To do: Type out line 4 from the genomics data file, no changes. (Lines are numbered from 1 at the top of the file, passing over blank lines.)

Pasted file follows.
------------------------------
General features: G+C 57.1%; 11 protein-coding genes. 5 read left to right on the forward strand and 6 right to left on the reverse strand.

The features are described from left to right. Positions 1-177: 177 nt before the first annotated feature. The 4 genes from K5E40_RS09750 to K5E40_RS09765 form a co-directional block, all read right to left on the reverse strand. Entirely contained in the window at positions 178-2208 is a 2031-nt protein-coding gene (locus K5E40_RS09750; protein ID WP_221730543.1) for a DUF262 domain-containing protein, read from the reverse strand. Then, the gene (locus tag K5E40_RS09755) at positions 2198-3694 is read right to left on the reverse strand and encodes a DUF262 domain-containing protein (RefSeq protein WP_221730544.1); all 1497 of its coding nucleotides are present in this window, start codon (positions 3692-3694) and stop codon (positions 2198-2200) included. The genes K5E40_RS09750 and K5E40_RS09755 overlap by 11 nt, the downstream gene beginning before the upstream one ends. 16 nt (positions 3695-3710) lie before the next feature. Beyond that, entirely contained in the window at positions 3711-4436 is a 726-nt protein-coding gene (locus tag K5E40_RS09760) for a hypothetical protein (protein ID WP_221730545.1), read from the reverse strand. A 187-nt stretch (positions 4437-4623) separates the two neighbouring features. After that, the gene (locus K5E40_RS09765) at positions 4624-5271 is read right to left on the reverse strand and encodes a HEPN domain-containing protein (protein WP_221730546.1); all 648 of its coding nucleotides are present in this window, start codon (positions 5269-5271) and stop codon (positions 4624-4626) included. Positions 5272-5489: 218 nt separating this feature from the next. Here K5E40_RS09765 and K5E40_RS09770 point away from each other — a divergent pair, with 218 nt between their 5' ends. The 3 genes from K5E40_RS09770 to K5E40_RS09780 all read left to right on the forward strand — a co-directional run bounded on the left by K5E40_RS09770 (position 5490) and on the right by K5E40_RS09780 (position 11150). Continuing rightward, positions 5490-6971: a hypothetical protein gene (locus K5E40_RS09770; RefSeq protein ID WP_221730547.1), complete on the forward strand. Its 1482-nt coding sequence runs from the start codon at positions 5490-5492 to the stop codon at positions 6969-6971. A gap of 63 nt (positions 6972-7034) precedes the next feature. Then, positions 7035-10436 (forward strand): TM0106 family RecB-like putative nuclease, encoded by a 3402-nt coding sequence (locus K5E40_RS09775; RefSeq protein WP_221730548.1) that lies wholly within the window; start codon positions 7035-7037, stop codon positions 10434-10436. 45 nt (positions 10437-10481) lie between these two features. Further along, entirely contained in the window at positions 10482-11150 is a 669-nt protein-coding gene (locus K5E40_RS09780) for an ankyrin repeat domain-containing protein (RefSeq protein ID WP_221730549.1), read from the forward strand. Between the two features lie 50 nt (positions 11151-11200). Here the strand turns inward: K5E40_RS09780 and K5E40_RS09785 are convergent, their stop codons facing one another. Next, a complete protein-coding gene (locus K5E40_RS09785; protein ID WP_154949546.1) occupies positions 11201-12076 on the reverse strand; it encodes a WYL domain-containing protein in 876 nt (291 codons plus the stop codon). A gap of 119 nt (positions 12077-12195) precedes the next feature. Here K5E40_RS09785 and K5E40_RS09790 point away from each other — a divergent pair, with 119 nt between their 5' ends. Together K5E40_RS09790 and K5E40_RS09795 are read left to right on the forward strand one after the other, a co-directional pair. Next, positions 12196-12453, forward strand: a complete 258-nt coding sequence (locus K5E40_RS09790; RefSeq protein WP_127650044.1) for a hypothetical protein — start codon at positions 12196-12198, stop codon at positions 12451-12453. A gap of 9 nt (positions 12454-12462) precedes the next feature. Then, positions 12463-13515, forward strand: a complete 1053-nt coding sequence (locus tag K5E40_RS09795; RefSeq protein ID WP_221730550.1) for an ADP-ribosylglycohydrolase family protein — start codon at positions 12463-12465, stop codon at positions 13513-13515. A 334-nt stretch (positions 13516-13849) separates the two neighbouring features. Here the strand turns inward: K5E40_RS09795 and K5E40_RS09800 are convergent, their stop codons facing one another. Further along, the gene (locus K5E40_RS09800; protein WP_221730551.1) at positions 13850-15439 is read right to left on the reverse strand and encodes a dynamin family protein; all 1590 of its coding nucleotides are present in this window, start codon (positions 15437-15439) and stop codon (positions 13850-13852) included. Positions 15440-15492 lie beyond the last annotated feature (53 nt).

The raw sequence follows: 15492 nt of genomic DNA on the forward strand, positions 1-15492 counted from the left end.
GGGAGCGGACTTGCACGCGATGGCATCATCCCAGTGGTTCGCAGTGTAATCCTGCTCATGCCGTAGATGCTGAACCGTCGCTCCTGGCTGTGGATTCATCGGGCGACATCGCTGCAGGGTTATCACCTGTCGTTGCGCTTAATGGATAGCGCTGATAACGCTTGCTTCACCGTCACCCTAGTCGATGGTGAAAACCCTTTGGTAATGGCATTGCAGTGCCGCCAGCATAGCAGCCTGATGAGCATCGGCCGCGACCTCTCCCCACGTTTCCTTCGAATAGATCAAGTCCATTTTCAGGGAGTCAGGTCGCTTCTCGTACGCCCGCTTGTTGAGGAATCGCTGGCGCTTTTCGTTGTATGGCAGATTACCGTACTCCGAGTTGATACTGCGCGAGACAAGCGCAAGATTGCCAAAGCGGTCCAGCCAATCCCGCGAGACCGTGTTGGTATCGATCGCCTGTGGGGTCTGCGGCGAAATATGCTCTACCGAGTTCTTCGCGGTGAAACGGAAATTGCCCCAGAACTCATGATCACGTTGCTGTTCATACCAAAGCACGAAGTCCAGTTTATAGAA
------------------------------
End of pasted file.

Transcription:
GGGAGCGGACTTGCACGCGATGGCATCATCCCAGTGGTTCGCAGTGTAATCCTGCTCATGCCGTAGATGCTGAACCGTCGCTCCTGGCTGTGGATTCATCGGGCGACATCGCTGCAGGGTTATCACCTGTCGTTGCGCTTAATGGATAGCGCTGATAACGCTTGCTTCACCGTCACCCTAGTCGATGGTGAAAACCCTTTGGTAATGGCATTGCAGTGCCGCCAGCATAGCAGCCTGATGAGCATCGGCCGCGACCTCTCCCCACGTTTCCTTCGAATAGATCAAGTCCATTTTCAGGGAGTCAGGTCGCTTCTCGTACGCCCGCTTGTTGAGGAATCGCTGGCGCTTTTCGTTGTATGGCAGATTACCGTACTCCGAGTTGATACTGCGCGAGACAAGCGCAAGATTGCCAAAGCGGTCCAGCCAATCCCGCGAGACCGTGTTGGTATCGATCGCCTGTGGGGTCTGCGGCGAAATATGCTCTACCGAGTTCTTCGCGGTGAAACGGAAATTGCCCCAGAACTCATGATCACGTTGCTGTTCATACCAAAGCACGAAGTCCAGTTTATAGAA